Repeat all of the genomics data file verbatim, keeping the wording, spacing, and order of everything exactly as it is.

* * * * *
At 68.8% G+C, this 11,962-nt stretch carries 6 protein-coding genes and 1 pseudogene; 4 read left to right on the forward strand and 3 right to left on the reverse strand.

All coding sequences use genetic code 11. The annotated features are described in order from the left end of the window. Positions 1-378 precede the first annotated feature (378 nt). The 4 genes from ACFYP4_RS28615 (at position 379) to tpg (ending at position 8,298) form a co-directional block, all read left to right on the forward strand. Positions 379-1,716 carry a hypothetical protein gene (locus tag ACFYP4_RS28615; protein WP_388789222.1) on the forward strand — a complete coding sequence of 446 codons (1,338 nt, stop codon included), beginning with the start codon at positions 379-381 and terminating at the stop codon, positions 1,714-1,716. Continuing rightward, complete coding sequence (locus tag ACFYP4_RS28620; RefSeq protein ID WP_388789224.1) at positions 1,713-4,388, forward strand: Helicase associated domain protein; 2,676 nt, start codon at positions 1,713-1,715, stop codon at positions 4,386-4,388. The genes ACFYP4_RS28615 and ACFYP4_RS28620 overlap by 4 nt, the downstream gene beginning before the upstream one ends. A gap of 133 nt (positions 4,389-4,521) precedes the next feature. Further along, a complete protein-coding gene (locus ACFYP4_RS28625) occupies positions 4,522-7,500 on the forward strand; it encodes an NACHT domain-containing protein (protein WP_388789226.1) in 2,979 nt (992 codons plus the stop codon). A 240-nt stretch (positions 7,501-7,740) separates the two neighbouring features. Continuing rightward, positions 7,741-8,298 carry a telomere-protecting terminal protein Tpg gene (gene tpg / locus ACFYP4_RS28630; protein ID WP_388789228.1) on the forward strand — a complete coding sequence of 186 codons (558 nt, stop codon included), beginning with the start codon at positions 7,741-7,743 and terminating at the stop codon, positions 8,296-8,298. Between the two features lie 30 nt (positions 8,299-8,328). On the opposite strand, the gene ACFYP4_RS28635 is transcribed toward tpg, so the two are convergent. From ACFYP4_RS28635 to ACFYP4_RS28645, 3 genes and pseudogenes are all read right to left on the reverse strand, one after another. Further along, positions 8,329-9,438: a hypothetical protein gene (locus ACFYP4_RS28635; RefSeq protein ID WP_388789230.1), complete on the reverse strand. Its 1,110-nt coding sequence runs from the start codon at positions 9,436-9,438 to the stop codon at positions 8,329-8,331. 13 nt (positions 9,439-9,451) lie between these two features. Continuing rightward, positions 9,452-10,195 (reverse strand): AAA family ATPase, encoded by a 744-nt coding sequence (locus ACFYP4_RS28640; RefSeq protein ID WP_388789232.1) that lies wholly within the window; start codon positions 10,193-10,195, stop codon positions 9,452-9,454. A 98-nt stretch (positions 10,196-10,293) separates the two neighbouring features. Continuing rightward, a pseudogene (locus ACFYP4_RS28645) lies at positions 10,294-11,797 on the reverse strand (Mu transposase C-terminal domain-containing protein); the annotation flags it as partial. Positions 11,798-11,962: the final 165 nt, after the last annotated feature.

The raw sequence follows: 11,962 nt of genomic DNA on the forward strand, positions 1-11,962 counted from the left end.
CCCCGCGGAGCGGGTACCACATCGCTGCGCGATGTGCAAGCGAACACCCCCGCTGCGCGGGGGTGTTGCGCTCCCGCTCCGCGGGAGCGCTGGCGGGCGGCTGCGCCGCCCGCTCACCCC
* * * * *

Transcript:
At 68.8% G+C, this 11,962-nt stretch carries 6 protein-coding genes and 1 pseudogene; 4 read left to right on the forward strand and 3 right to left on the reverse strand.

All coding sequences use genetic code 11. The annotated features are described in order from the left end of the window. Positions 1-378 precede the first annotated feature (378 nt). The 4 genes from ACFYP4_RS28615 (at position 379) to tpg (ending at position 8,298) form a co-directional block, all read left to right on the forward strand. Positions 379-1,716 carry a hypothetical protein gene (locus tag ACFYP4_RS28615; protein WP_388789222.1) on the forward strand — a complete coding sequence of 446 codons (1,338 nt, stop codon included), beginning with the start codon at positions 379-381 and terminating at the stop codon, positions 1,714-1,716. Continuing rightward, complete coding sequence (locus tag ACFYP4_RS28620; RefSeq protein ID WP_388789224.1) at positions 1,713-4,388, forward strand: Helicase associated domain protein; 2,676 nt, start codon at positions 1,713-1,715, stop codon at positions 4,386-4,388. The genes ACFYP4_RS28615 and ACFYP4_RS28620 overlap by 4 nt, the downstream gene beginning before the upstream one ends. A gap of 133 nt (positions 4,389-4,521) precedes the next feature. Further along, a complete protein-coding gene (locus ACFYP4_RS28625) occupies positions 4,522-7,500 on the forward strand; it encodes an NACHT domain-containing protein (protein WP_388789226.1) in 2,979 nt (992 codons plus the stop codon). A 240-nt stretch (positions 7,501-7,740) separates the two neighbouring features. Continuing rightward, positions 7,741-8,298 carry a telomere-protecting terminal protein Tpg gene (gene tpg / locus ACFYP4_RS28630; protein ID WP_388789228.1) on the forward strand — a complete coding sequence of 186 codons (558 nt, stop codon included), beginning with the start codon at positions 7,741-7,743 and terminating at the stop codon, positions 8,296-8,298. Between the two features lie 30 nt (positions 8,299-8,328). On the opposite strand, the gene ACFYP4_RS28635 is transcribed toward tpg, so the two are convergent. From ACFYP4_RS28635 to ACFYP4_RS28645, 3 genes and pseudogenes are all read right to left on the reverse strand, one after another. Further along, positions 8,329-9,438: a hypothetical protein gene (locus ACFYP4_RS28635; RefSeq protein ID WP_388789230.1), complete on the reverse strand. Its 1,110-nt coding sequence runs from the start codon at positions 9,436-9,438 to the stop codon at positions 8,329-8,331. 13 nt (positions 9,439-9,451) lie between these two features. Continuing rightward, positions 9,452-10,195 (reverse strand): AAA family ATPase, encoded by a 744-nt coding sequence (locus ACFYP4_RS28640; RefSeq protein ID WP_388789232.1) that lies wholly within the window; start codon positions 10,193-10,195, stop codon positions 9,452-9,454. A 98-nt stretch (positions 10,196-10,293) separates the two neighbouring features. Continuing rightward, a pseudogene (locus ACFYP4_RS28645) lies at positions 10,294-11,797 on the reverse strand (Mu transposase C-terminal domain-containing protein); the annotation flags it as partial. Positions 11,798-11,962: the final 165 nt, after the last annotated feature.

The raw sequence follows: 11,962 nt of genomic DNA on the forward strand, positions 1-11,962 counted from the left end.
CCCCGCGGAGCGGGTACCACATCGCTGCGCGATGTGCAAGCGAACACCCCCGCTGCGCGGGGGTGTTGCGCTCCCGCTCCGCGGGAGCGCTGGCGGGCGGCTGCGCCGCCCGCTCACCCC